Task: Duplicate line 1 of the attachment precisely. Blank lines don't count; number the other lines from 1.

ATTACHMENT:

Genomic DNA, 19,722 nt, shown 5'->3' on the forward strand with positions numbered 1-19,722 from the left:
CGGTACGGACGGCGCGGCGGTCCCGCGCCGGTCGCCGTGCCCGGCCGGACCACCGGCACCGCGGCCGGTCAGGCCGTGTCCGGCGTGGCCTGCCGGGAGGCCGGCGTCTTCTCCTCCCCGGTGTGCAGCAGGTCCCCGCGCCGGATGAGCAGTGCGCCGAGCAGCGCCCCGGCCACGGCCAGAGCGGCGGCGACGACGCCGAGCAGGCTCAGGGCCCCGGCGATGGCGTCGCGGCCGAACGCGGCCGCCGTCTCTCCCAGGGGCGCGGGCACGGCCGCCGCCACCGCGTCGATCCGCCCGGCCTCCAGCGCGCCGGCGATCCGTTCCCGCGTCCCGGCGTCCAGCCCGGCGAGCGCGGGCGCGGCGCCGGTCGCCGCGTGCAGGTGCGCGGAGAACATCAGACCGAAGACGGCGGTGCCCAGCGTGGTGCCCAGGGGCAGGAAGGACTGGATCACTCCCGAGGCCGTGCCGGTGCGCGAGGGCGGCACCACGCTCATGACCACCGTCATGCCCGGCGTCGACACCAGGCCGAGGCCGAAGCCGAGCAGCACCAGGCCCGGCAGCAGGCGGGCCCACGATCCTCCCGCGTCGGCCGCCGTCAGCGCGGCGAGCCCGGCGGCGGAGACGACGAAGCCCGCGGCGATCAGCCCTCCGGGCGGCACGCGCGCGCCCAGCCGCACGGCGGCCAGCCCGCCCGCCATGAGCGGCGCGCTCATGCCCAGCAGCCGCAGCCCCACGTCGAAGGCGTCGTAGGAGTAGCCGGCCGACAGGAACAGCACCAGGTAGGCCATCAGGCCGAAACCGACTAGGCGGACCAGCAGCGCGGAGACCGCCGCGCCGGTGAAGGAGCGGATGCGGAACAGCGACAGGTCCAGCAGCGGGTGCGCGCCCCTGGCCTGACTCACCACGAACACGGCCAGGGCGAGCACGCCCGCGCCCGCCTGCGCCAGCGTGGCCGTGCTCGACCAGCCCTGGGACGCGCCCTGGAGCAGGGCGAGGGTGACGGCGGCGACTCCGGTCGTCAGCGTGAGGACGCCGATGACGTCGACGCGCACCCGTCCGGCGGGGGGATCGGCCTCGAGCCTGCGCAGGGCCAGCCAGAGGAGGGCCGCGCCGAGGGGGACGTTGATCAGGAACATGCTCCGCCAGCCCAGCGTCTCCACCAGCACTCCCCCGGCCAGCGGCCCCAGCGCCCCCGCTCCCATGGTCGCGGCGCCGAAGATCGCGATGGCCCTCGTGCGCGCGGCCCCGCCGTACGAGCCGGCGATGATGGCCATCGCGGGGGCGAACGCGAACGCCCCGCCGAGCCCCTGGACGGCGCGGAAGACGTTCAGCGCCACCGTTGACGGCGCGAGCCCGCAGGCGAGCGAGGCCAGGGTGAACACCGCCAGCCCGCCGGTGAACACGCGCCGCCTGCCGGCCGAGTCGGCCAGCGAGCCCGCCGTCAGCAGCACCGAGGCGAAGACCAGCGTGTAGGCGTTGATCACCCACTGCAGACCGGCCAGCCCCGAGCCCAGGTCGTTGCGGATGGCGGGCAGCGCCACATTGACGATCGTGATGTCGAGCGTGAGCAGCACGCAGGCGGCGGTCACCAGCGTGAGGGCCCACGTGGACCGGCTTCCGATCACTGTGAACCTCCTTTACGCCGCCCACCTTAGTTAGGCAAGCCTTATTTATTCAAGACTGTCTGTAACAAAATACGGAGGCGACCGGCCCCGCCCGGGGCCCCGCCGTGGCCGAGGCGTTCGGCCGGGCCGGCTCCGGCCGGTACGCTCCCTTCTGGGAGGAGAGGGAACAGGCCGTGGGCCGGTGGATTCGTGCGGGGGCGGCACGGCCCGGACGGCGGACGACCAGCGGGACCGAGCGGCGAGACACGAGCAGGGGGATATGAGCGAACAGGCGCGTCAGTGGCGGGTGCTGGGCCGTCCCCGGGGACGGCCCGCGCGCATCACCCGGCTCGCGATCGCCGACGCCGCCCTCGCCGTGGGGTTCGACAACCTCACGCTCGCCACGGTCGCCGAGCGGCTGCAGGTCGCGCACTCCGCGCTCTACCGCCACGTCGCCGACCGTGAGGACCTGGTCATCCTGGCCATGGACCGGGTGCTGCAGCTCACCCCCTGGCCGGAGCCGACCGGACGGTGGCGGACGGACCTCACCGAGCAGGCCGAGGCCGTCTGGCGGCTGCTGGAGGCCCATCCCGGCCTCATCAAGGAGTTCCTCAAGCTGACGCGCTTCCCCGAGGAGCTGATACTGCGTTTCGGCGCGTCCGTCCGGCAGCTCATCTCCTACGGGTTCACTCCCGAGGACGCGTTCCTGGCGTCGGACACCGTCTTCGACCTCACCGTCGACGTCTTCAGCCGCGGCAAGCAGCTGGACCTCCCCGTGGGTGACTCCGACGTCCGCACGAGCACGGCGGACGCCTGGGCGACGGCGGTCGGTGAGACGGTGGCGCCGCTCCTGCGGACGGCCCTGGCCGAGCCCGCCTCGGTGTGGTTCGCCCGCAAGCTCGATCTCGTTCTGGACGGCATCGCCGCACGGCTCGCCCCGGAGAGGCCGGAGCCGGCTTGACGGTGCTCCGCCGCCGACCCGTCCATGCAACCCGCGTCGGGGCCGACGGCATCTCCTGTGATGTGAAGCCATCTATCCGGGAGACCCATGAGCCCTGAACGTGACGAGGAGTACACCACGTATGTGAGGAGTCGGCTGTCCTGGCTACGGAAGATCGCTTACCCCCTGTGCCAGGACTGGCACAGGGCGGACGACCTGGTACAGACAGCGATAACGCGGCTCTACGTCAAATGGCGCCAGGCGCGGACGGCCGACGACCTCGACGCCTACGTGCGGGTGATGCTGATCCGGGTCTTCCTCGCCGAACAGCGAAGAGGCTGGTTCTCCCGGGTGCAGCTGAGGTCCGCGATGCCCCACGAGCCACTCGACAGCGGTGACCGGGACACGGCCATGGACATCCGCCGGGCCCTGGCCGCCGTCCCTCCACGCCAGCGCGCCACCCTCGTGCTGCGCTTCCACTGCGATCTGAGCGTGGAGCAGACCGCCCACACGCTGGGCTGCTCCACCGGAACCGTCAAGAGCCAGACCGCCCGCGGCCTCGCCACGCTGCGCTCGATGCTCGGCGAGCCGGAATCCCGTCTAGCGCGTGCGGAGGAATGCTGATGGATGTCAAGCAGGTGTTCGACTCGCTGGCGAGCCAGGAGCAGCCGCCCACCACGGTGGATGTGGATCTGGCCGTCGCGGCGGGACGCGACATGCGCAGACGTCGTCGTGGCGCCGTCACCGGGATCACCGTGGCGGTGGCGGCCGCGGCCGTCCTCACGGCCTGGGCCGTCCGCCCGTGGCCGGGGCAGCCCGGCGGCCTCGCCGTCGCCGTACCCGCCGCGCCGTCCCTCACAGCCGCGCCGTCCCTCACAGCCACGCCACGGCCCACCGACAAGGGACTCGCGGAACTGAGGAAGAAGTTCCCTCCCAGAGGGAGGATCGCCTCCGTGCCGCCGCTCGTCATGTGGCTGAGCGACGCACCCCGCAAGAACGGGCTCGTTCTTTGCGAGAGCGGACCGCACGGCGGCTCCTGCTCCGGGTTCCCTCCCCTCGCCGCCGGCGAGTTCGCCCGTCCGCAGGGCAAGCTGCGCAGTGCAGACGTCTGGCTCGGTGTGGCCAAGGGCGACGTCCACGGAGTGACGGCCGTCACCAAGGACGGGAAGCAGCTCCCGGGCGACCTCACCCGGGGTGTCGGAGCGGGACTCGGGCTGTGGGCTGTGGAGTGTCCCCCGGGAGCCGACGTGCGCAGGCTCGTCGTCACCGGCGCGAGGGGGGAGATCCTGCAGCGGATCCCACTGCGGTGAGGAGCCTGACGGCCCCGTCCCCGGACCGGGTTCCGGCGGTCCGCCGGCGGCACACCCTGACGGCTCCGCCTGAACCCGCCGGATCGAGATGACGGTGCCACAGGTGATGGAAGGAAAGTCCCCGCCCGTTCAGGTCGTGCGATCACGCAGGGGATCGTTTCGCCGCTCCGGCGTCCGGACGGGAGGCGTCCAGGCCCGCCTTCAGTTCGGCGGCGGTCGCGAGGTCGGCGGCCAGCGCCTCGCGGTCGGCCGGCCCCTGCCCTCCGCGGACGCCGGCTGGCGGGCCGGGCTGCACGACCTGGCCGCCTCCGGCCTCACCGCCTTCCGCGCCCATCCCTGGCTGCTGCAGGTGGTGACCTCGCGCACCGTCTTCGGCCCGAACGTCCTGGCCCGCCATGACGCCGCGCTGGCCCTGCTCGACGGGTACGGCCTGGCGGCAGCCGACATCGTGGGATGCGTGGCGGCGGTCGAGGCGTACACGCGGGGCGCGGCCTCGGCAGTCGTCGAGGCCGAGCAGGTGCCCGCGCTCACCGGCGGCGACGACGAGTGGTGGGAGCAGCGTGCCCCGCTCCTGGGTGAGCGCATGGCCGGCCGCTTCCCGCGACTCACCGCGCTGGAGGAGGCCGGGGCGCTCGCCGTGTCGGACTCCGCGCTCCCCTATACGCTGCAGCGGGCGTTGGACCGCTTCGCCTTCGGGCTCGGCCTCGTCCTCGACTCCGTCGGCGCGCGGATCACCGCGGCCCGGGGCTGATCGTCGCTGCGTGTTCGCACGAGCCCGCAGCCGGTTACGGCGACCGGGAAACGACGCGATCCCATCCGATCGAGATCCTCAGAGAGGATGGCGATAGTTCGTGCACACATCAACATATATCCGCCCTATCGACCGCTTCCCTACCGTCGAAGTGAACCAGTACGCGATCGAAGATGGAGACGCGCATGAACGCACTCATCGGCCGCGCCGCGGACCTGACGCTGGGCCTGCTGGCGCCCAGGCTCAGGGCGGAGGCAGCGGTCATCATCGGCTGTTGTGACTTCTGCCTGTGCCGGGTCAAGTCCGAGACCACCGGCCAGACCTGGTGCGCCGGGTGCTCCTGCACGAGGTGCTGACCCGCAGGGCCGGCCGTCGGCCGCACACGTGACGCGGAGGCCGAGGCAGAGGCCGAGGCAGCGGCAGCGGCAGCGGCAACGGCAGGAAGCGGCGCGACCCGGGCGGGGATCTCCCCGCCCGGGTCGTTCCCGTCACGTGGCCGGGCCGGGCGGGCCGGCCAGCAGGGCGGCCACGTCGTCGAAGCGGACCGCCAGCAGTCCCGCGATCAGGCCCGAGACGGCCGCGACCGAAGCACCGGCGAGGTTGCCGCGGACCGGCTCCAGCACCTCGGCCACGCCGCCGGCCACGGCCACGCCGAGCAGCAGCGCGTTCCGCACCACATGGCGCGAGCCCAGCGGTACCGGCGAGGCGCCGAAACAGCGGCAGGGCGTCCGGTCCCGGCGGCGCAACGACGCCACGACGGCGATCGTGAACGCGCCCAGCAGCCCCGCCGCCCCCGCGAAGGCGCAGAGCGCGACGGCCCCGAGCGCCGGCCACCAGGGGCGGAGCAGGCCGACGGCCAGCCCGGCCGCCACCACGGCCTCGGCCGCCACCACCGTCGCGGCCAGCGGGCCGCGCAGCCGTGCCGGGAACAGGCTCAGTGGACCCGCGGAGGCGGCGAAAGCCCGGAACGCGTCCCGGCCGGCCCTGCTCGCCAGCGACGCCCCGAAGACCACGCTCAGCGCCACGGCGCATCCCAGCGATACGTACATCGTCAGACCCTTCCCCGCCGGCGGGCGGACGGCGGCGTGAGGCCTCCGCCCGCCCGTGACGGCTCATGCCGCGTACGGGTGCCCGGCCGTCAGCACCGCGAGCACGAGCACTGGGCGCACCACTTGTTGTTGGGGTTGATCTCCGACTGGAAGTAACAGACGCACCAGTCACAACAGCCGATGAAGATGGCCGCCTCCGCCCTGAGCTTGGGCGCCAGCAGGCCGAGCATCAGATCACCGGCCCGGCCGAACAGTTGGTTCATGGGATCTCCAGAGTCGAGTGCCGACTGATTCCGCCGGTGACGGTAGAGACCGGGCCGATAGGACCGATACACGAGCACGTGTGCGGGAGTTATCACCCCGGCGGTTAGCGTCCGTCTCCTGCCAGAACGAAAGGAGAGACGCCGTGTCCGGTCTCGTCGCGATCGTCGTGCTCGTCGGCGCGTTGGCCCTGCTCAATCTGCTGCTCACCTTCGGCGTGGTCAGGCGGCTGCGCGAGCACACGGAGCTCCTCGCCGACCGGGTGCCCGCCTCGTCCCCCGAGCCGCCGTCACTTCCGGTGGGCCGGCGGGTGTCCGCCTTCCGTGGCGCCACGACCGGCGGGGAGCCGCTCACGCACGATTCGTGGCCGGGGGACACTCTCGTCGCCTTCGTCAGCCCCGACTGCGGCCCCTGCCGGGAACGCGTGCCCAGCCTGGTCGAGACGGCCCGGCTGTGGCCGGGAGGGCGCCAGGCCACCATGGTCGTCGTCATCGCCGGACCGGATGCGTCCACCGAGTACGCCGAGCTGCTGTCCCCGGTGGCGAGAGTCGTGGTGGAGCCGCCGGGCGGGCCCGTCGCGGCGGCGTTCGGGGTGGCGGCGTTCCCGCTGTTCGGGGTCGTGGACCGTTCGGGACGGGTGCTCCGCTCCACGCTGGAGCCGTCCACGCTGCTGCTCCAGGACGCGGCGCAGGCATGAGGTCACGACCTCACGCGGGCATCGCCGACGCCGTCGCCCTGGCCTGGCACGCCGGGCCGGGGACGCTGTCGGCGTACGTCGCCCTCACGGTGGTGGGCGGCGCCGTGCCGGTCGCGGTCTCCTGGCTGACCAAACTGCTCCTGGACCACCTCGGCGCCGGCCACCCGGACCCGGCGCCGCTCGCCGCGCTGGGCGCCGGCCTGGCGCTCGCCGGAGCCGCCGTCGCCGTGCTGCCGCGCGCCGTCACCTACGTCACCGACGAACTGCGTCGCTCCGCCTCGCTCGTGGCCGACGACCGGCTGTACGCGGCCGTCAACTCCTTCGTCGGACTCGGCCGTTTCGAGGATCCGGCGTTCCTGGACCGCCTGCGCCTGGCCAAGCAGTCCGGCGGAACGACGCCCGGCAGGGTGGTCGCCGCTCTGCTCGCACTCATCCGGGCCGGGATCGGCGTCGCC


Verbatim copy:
Genomic DNA, 19,722 nt, shown 5'->3' on the forward strand with positions numbered 1-19,722 from the left: